The idea of aliens judging humanity as ‘worthy’ may be an old one in science fiction, but Beckett shines it up all new and brilliant with a stable of characters who seem very true to life in their emotional depth (the loving relationship – in all the intimacies and frustrations that marriage carries – between Frankie and Maud is particularly well-drawn), whether human or AI. Beckett is a master of character development in that they manage to obscure the natural-artificial divide and make the humans and the artificial intelligences equal in sympathy and affection. The opening scene of the novel, in fact, marvelously demonstrates this – the chapter opens with a party being held in VR among Frankie and Maud’s family, human and otherwise. The scene isn’t full of dramatic tension or vital story events, but it is a beautifully drawn portrait of relationships in this future society. No one is treated as other, affection is freely exchanged and accepted, and all the entities involved are treated as just another one of the pack and its intimate circle of friends. There is a great joy in such a scene, in imagining the interplay of people (and everyone here is a “person”, one way or another) in what will pass as ‘normal’ in a positive future.
(Beckett even brings a very human pathos and realism to the character Scrap of the All, a tiny fragment of a collective alien species, who plays a pivotal role in the dramatic events of the novel. Readers with any semblance of a heart will come to enjoy Scrap in all Their facets.)
Dealbreaker is a grand novel of great implications for humanity. It’s bold in its optimism and its call to work for the betterment of all, exciting in its share of zipping spaceships and races against the clock to save lives, and rich with witty, clever dialogue. The book works well as a standalone as well, it should be noted, but readers should not deny themselves any portion of the pleasures of Beckett’s writing by skipping Gamechanger.
If Marshall Ryan Maresca has proven anything with his new fantasy The Velocity of Revolution (Daw, 2021, $17.00), it’s that the one thing quality fantasy was missing until now, was tacos. Well, tacos and motorcycles. Maresca’s characters roam the restive and war-torn city of Ziaparr by foot and cycle, and I swear they stop for street tacos once a chapter. That is not a criticism, by the way – in fact, it’s a wonderful, specific detail about active street life that makes Maresca’s Ziaparr different than other fantasy novels. Maresca is no stranger to urban fantasies – his Maradaine novels are set in a colorful, multicultural metropolis in which magic, criminality, heroes, villains, and secrets swirl through the streets and alleys. But Maradaine resembles a more ‘typical’ fantasy setting, whereas in Velocity Maresca gives us in Ziaparr a city all too sadly familiar in these times. It is emerging from under the shadow of a destructive war, riven by social disruptions (exacerbated by an oppressive caste system) and suffocating under the regime of a dictatorial occupying force. There are trains, there are trucks, there are motorcycles roaring down highways (and rivalries over which make of cycle is best), there are guns, there are lies and propaganda spread across the airwaves, there are people trying to make a life in the ruins. And, yes, there are street tacos. All these give Velocity a particular relevance and immediacy and sense of modern life that make it unlike many other fantasies. (Max Gladstone’s Craft Sequence comes to mind as another “lived-in” sort of urban fantasy, Charles De Lint’s classic Newford being yet another, in a very different sort of way.)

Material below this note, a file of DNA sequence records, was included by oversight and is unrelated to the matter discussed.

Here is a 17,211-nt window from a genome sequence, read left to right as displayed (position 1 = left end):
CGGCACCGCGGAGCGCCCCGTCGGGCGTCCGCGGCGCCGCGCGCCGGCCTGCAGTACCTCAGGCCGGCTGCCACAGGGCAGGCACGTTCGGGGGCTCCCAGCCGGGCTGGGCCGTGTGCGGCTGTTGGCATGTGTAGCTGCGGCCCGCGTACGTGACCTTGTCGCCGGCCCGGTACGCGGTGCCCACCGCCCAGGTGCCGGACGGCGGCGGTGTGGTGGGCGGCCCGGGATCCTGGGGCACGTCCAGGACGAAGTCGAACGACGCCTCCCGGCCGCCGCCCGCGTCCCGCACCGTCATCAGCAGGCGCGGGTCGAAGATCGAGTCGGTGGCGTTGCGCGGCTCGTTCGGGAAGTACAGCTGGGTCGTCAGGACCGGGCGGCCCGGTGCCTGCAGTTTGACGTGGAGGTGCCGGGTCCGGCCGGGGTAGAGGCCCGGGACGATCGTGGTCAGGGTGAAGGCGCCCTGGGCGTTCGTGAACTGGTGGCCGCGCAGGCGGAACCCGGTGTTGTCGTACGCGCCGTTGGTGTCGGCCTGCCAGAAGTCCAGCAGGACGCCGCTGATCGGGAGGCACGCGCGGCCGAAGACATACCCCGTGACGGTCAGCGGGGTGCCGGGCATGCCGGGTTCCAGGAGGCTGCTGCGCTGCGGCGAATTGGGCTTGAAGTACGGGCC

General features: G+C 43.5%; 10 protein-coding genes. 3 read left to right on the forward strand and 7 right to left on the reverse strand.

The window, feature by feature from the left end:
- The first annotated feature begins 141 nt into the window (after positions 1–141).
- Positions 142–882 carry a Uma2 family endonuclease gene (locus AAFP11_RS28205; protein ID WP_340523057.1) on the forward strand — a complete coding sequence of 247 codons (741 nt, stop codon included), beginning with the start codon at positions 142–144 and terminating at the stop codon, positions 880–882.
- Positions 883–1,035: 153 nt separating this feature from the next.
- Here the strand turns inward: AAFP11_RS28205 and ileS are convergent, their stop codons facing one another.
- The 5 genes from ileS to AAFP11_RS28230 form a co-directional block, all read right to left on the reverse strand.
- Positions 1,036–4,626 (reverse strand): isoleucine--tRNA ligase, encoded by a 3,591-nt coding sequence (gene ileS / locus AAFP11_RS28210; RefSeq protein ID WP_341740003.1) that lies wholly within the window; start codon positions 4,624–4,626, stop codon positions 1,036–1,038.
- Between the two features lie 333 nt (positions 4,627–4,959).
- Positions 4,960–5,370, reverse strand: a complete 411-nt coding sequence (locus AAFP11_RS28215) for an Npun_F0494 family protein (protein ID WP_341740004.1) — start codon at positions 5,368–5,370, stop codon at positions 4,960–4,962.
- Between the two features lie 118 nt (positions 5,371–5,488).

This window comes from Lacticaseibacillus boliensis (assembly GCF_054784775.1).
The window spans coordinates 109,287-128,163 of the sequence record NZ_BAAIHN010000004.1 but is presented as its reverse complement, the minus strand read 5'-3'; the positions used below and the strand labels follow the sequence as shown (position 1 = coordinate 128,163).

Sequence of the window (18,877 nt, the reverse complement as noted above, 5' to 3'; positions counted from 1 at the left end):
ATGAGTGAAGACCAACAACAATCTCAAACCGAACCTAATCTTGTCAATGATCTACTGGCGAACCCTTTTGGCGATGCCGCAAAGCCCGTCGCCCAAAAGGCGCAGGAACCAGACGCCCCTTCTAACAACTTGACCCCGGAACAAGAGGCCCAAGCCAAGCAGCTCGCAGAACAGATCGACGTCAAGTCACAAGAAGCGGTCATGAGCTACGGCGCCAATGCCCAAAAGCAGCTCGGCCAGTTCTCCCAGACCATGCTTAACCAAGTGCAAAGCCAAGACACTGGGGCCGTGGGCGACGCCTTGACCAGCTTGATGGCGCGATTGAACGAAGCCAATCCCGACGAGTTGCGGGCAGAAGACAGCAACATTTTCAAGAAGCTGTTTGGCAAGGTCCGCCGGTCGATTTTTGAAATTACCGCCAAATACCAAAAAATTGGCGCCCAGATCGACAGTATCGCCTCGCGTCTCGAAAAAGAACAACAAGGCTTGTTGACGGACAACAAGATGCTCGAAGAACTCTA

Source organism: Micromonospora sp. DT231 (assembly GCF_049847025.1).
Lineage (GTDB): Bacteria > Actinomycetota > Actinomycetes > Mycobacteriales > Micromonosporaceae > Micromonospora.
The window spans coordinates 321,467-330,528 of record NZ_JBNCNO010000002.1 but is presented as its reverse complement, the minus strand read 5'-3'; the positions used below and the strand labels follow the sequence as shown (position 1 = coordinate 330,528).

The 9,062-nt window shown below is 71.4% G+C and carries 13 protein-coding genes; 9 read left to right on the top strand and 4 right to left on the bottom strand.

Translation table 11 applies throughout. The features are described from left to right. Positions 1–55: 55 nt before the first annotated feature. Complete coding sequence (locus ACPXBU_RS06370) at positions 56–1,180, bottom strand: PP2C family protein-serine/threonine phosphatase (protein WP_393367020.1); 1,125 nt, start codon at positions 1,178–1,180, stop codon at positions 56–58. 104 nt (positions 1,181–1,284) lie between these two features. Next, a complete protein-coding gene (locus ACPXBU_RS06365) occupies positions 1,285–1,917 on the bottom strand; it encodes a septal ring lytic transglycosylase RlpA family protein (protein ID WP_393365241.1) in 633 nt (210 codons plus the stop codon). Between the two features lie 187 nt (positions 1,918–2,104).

The book’s title is wholly appropriate – Velocity of Revolution not only moves at a driving pace, but speed itself figures heavily into the story. Both resistance fighter Nailia and City Patrolman Wenthi experience their best selves, their true selves, when barreling down the road on the seats of their cycles. Speed is part of their personalities, and what is more, speed turns out to be the key to the magic that may save the resistance, the city, and the innocent victims of the regime. More broadly, though, the book demonstrates how a resistance movement- pushed by increasingly unjust events – eventually achieves its own unstoppable momentum, moving ever onward and ever faster towards a just resolution. In these times, that is certainly cause for celebration. And this singular novel is as well.
Jeremy Brett (he, him, his) is an Associate Professor at Cushing Memorial Library & Archives, Texas A&M university, where he serves as Curator of the Science Fiction & Fantasy Research Collection, one of the largest of its kind in the world.
This series was commissioned by editor Sean Guynes in October 2020. The author and editor have worked together in the past on another publication. No review copies were arranged by ARB.
The cover image is by Tomáš Matouš.